Danny Ainge called it a “momentary disappointment.” When he saw the Boston Celtics’ logo slide out of the envelope, revealing that the Celtics will pick sixth in the 2014 NBA draft, the team’s president of basketball operations felt a bit let down.
“We were hopeful for something better,” Ainge said Tuesday in a conference call from Los Angeles, where he was with his staff evaluating prospects. “But the odds said No. 6 was the most likely, so we certainly were prepared for getting No. 6.”
The odds are one thing, but with trade rumors involving Kevin Love swirling ever faster in the last few days, Ainge must have allowed himself a moment to daydream. Winning the No. 1 pick, or even a top-three selection, would have given the Celtics some major ammunition for potential negotiations with the Minnesota Timberwolves.
Instead, the Cleveland Cavaliers are locked and loaded with the top pick.
Ainge’s options were wide open before the lottery, but now the possibilities are virtually endless. Outside of Joel Embiid, Andrew Wiggins and Jabari Parker, there is little consensus over the order in which the players will come off the board. Should they use the pick, the Celtics could tab Indiana’s Noah Vonleh, Arizona’s Aaron Gordon or Kentucky’s Julius Randle, if any is available. Trading the pick now becomes trickier, since the No. 6 pick hardly carries the weight a top-three choice would.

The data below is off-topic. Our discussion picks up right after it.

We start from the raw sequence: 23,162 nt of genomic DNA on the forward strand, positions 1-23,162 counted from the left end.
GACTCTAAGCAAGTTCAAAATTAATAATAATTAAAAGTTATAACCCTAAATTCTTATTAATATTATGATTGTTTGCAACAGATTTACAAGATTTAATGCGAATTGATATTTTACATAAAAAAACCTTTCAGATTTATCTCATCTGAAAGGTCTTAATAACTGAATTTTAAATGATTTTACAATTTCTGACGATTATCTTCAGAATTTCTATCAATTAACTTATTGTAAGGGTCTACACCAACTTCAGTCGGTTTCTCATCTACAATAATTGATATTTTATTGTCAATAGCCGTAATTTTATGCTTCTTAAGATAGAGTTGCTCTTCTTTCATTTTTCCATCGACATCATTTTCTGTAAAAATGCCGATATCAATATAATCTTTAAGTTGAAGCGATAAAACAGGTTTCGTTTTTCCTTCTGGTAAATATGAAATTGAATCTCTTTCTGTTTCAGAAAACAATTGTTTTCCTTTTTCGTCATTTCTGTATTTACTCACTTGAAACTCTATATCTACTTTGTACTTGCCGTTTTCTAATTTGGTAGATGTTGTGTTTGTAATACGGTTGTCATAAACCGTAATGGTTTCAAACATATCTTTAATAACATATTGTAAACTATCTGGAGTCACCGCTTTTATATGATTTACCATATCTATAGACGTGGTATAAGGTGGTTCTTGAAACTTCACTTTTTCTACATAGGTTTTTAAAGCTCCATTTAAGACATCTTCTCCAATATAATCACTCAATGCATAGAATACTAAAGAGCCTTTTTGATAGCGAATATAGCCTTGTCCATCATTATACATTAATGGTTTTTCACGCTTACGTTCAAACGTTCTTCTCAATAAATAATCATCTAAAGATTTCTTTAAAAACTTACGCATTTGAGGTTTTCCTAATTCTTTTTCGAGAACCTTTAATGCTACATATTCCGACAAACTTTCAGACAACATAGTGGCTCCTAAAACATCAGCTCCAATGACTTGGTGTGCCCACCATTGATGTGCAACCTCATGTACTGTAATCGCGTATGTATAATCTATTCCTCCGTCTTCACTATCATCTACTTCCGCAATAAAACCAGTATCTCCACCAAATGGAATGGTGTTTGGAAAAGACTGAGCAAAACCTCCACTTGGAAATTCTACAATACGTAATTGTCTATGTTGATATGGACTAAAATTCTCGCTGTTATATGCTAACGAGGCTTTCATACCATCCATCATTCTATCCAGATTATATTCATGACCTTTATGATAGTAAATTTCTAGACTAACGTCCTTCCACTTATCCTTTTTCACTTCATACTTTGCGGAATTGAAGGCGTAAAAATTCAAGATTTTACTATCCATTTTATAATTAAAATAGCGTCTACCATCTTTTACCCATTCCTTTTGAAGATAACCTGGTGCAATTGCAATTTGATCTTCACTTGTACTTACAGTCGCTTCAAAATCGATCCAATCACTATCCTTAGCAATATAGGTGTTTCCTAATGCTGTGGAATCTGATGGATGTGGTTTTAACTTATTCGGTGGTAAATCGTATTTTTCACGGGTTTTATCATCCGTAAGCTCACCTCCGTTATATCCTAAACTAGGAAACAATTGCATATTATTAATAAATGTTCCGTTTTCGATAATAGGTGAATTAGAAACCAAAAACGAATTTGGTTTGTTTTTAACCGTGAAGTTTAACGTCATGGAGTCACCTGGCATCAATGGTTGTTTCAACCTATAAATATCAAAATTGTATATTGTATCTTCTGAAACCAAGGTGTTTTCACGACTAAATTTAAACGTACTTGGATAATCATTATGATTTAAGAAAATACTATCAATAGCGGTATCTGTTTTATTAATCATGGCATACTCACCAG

“Draft picks are very valuable, and I think the sixth pick has serious value,” Ainge said. “How serious, I don’t know yet. We haven’t had a chance to talk about it or explore that, even. We will look into it now that we have some clarity on where we are.”
Although landing sixth instead of first complicates matters for the Celtics, it does not significantly alter their plan, Ainge said. The Celtics still have nine first-round picks in the next five years, including the sixth and 17th selections in June.
“We would have tried to do something will all the picks, including to keep the pick,” Ainge said. “We’re still in the same boat, it’s just we have less value. It’s not that much different than ’07. There’s less value in the sixth pick versus the one or two or three pick, but we’re still going to try to make the best choice. We’ll have to see what value that has around the league.”
No matter the outcome of Tuesday’s lottery, Ainge was going to have some hard work ahead of him. The disappointment fades quickly. For now, the sixth pick simply joins the Celtics’ pile of assets, which is longer on quantity than quality.
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